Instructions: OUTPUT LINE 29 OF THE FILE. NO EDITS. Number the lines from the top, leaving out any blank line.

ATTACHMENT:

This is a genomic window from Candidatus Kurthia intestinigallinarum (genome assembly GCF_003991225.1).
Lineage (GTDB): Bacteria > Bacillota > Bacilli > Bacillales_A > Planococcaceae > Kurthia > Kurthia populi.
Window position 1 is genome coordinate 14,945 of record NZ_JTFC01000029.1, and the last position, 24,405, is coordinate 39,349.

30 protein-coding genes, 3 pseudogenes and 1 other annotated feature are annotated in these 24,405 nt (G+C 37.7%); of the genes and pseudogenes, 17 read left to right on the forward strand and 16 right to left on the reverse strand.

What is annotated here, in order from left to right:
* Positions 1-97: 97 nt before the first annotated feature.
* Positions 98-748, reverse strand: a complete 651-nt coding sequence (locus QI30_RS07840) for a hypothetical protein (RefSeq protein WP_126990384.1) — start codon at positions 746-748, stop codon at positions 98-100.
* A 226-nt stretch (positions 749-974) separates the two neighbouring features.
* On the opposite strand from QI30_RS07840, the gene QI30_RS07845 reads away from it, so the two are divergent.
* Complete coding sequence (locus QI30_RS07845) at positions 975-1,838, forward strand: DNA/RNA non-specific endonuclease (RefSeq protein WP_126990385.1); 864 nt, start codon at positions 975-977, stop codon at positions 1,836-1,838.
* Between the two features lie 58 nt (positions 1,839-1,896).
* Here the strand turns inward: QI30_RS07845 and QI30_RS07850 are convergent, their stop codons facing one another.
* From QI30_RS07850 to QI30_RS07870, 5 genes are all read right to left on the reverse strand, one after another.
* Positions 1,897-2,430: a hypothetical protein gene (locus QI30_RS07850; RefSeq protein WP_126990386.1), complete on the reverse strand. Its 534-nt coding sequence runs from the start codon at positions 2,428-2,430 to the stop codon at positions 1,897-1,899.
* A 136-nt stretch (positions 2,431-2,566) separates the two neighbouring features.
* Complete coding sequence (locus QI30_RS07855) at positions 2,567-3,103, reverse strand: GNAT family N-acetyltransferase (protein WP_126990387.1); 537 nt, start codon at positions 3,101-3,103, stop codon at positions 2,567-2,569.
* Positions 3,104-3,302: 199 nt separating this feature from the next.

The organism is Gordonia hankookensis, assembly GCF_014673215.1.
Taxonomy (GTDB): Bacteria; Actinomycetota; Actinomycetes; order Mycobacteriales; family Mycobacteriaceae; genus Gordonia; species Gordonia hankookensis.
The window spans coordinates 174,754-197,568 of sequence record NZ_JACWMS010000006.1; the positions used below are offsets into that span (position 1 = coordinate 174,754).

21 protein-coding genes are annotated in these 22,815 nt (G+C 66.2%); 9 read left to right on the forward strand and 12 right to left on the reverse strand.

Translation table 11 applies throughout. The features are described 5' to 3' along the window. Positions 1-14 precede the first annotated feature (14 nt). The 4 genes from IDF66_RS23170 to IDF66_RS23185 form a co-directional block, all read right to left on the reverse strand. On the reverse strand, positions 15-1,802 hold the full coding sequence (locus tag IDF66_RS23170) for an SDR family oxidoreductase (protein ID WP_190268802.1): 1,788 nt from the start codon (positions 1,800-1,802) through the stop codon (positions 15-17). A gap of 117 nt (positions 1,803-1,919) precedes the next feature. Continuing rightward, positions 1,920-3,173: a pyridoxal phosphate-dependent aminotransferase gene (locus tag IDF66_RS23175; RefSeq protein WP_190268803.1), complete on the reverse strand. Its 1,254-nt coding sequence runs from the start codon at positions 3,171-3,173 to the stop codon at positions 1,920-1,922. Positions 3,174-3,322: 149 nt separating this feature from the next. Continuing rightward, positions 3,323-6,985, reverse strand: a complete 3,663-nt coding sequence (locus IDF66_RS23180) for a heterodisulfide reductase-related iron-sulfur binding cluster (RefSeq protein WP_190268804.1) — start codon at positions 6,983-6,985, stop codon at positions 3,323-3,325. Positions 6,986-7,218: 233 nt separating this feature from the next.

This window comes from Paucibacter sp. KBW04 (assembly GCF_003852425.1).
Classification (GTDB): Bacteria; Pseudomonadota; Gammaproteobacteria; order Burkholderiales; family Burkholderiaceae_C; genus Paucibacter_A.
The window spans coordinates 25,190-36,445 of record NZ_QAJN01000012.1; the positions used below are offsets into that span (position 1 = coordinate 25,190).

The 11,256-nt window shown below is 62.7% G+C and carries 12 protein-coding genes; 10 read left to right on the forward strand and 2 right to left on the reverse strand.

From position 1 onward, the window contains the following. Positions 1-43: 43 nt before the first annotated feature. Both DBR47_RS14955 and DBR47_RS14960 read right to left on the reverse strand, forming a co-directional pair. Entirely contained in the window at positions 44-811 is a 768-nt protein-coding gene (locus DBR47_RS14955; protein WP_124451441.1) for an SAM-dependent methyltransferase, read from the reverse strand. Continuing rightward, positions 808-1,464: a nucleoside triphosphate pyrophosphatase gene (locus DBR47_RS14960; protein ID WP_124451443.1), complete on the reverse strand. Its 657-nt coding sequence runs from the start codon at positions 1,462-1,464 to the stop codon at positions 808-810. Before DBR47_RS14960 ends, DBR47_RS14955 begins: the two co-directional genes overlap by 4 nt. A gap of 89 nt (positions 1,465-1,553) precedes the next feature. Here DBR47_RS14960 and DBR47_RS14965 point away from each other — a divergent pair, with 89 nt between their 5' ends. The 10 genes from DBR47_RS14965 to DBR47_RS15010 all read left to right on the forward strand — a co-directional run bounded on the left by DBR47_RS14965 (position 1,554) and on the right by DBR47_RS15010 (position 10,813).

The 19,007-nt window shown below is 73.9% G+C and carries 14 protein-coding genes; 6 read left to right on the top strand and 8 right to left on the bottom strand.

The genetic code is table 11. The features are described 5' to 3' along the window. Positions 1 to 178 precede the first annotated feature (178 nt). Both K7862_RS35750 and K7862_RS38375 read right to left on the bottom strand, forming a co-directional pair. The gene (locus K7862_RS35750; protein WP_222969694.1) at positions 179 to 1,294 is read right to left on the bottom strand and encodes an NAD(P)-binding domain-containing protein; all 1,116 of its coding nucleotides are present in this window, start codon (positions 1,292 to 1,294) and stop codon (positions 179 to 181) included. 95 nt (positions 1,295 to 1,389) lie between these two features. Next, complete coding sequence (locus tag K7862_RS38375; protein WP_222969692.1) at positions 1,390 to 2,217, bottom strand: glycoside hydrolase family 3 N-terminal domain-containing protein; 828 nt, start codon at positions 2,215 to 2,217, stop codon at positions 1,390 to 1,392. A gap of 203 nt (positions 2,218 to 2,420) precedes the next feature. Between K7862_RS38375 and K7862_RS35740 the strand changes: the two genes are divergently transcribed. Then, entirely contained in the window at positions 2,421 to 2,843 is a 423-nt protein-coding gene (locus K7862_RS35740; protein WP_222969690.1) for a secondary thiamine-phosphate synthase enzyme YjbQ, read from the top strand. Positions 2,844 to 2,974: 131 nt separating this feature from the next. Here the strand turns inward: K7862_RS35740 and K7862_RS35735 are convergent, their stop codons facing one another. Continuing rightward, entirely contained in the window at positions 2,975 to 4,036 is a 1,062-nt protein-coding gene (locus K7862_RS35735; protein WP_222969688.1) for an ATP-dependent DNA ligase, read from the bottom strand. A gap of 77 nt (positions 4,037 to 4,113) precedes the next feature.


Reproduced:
The genetic code is table 11. The features are described 5' to 3' along the window. Positions 1 to 178 precede the first annotated feature (178 nt). Both K7862_RS35750 and K7862_RS38375 read right to left on the bottom strand, forming a co-directional pair. The gene (locus K7862_RS35750; protein WP_222969694.1) at positions 179 to 1,294 is read right to left on the bottom strand and encodes an NAD(P)-binding domain-containing protein; all 1,116 of its coding nucleotides are present in this window, start codon (positions 1,292 to 1,294) and stop codon (positions 179 to 181) included. 95 nt (positions 1,295 to 1,389) lie between these two features. Next, complete coding sequence (locus tag K7862_RS38375; protein WP_222969692.1) at positions 1,390 to 2,217, bottom strand: glycoside hydrolase family 3 N-terminal domain-containing protein; 828 nt, start codon at positions 2,215 to 2,217, stop codon at positions 1,390 to 1,392. A gap of 203 nt (positions 2,218 to 2,420) precedes the next feature. Between K7862_RS38375 and K7862_RS35740 the strand changes: the two genes are divergently transcribed. Then, entirely contained in the window at positions 2,421 to 2,843 is a 423-nt protein-coding gene (locus K7862_RS35740; protein WP_222969690.1) for a secondary thiamine-phosphate synthase enzyme YjbQ, read from the top strand. Positions 2,844 to 2,974: 131 nt separating this feature from the next. Here the strand turns inward: K7862_RS35740 and K7862_RS35735 are convergent, their stop codons facing one another. Continuing rightward, entirely contained in the window at positions 2,975 to 4,036 is a 1,062-nt protein-coding gene (locus K7862_RS35735; protein WP_222969688.1) for an ATP-dependent DNA ligase, read from the bottom strand. A gap of 77 nt (positions 4,037 to 4,113) precedes the next feature.